Date of Award

2008

Degree Type

Thesis

Degree Name

Bachelor of Science Honours

School

School of Exercise, Biomedical and Health Sciences

Faculty

Faculty of Computing, Health and Science

First Advisor

Kazunori Nosaka

Second Advisor

Dr Gary Thickbroom

Abstract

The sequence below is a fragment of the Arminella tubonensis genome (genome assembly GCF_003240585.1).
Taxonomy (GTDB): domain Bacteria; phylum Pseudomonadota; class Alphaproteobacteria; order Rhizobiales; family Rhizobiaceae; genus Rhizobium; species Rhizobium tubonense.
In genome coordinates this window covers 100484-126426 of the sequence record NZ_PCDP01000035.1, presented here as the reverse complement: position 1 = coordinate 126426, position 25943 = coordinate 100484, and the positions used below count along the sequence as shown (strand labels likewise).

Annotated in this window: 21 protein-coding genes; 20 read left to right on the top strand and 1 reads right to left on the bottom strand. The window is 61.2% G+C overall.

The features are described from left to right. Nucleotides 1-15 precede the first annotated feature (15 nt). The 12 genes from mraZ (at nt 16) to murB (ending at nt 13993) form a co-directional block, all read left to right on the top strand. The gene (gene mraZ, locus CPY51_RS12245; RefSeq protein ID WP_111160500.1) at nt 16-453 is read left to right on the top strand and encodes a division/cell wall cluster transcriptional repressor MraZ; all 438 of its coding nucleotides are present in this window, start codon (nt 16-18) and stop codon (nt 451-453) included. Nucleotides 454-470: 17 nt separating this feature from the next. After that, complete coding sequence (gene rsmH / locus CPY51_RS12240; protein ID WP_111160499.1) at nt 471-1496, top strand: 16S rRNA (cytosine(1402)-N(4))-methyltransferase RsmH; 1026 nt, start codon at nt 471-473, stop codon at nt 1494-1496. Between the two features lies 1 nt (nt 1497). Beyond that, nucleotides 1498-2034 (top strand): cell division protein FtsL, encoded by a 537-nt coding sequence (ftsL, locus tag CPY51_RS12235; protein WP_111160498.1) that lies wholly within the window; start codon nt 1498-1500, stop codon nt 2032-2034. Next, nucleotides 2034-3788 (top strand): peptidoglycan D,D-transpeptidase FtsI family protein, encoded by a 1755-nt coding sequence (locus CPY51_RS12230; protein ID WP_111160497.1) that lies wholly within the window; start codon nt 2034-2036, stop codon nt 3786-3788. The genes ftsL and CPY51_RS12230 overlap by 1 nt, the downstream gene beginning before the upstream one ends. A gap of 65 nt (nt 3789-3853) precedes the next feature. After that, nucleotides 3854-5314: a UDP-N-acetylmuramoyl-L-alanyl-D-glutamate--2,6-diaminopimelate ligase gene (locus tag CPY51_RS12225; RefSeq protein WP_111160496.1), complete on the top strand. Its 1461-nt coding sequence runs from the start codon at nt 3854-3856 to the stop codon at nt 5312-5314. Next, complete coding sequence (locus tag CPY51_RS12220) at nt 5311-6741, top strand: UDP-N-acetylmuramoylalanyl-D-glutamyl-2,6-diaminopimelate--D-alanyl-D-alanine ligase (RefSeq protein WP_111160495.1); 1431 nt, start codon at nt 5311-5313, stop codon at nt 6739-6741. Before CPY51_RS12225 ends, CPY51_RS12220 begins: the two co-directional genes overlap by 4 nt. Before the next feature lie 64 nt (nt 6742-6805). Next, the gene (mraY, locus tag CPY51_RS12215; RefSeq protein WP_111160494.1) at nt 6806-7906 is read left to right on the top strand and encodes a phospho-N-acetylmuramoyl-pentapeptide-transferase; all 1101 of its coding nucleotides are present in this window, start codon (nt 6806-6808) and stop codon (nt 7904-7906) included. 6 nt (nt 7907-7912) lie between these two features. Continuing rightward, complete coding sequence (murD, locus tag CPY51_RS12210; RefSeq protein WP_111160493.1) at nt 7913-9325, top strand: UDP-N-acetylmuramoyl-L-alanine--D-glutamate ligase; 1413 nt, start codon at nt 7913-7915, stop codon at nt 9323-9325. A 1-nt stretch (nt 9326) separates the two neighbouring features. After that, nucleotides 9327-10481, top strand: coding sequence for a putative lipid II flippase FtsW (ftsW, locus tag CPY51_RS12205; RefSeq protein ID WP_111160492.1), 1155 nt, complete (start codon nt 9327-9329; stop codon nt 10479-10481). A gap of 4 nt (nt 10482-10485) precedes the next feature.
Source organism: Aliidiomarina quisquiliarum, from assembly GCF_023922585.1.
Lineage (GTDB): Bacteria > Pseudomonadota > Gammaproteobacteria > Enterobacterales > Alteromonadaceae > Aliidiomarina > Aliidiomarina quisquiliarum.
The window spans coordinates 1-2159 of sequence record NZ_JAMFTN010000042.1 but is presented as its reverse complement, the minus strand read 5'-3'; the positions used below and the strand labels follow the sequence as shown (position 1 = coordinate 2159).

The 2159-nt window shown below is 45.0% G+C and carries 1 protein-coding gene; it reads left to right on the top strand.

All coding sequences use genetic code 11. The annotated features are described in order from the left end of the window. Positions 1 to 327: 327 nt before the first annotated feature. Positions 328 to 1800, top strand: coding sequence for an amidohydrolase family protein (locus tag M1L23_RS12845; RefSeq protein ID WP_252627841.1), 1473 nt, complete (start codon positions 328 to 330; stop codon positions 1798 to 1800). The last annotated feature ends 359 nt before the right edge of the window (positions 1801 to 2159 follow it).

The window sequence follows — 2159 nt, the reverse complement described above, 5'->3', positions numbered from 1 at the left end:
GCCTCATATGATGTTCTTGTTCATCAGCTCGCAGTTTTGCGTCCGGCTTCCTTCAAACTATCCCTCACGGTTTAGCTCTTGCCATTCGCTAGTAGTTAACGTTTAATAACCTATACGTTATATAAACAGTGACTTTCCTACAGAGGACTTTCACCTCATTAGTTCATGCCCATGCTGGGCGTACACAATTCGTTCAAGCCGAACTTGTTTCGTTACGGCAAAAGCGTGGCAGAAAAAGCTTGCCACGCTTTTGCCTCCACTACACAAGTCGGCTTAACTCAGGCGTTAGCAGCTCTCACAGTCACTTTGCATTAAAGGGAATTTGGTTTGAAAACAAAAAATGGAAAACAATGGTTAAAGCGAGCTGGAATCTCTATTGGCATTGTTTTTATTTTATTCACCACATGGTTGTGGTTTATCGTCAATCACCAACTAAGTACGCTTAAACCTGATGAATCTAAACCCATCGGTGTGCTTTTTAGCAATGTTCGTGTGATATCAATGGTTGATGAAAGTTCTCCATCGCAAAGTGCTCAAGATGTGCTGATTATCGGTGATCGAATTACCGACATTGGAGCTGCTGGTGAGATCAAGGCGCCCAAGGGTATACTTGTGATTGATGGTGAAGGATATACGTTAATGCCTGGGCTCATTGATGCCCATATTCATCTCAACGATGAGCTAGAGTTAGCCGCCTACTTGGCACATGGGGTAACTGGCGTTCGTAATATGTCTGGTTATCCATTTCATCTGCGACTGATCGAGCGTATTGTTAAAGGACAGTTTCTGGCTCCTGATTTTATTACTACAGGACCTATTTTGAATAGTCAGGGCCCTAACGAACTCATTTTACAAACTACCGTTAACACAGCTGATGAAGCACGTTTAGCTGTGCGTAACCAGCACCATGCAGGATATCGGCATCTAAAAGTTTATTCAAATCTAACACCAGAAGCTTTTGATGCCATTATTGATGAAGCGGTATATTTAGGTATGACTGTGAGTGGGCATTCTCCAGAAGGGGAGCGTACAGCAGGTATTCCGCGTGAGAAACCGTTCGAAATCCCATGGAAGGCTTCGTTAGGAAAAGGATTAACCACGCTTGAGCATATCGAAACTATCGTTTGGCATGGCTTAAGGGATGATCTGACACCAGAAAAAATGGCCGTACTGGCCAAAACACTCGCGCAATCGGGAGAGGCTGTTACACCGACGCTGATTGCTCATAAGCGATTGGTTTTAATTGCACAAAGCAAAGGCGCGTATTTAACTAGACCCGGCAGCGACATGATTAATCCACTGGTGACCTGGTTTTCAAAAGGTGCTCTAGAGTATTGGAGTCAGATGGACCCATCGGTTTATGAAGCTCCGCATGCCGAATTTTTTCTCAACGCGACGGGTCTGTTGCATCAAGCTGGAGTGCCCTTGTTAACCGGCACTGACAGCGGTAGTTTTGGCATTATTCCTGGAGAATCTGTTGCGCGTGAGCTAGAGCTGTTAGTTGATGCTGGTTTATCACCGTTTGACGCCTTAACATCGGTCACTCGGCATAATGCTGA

Various mechanisms may alter corticomotor excitability to agonist and antagonist muscles during passive and active limb movement depending on parameters of movement and their functional role. A better understanding of these relationships is important for understanding basic motor control mechanisms, and may be relevant to motor rehabilitation programs after brain injury. The purpose of the present study was to compare changes in corticomotor excitability to wrist flexor and extensor muscles during different phases of movement (flexion/extension), and at rest and during actively or passively-mediated length changes. Motor evoked potentials (MEP) of the flexor carpi radialis (FCR) and extensor carpi radialis (ECR) were recorded from 17 participants during resting and four movement conditions (passive wrist flexion and extension, active wrist flexion and extension) with their palm inserted into a hand piece. Passive and active movements were carried out by moving the hand piece for 22.5° wrist flexion and 22.5° wrist extension from the neutral wrist position of 0° at a cycle rate of 1 Hz. transcranial magnetic stimulation (TMS) was delivered at the neutral position (0°) every ten cycles to obtain 12 MEPs. The mean MEP amplitude was compared across the resting, lengthening and shortening phases for passive and active movements for the FCR and ECR separately by a paired t-test. Comparison was also made between FCR and ECR, and between passive and active movements by a two-way repeated measures ANOVA. The MEP amplitude was significantly (P<0.05) reduced during passive lengthening for the FCR and ECR; but increased significantly during shortening only for the FCR compared with the resting state. In contrast, the MEP amplitude of the FCR and ECR increased in both active lengthening and shortening compared with the resting state, but the increase was significantly (P<0.05) greater for shortening than lengthening phase. These results suggest that changes in corticomotor excitability are similar between the FCR and ECR, and between passive and active movements, and suggest that common underlying mechanisms exist in the modulation of corticomotor excitability during passive and active wrist movements.

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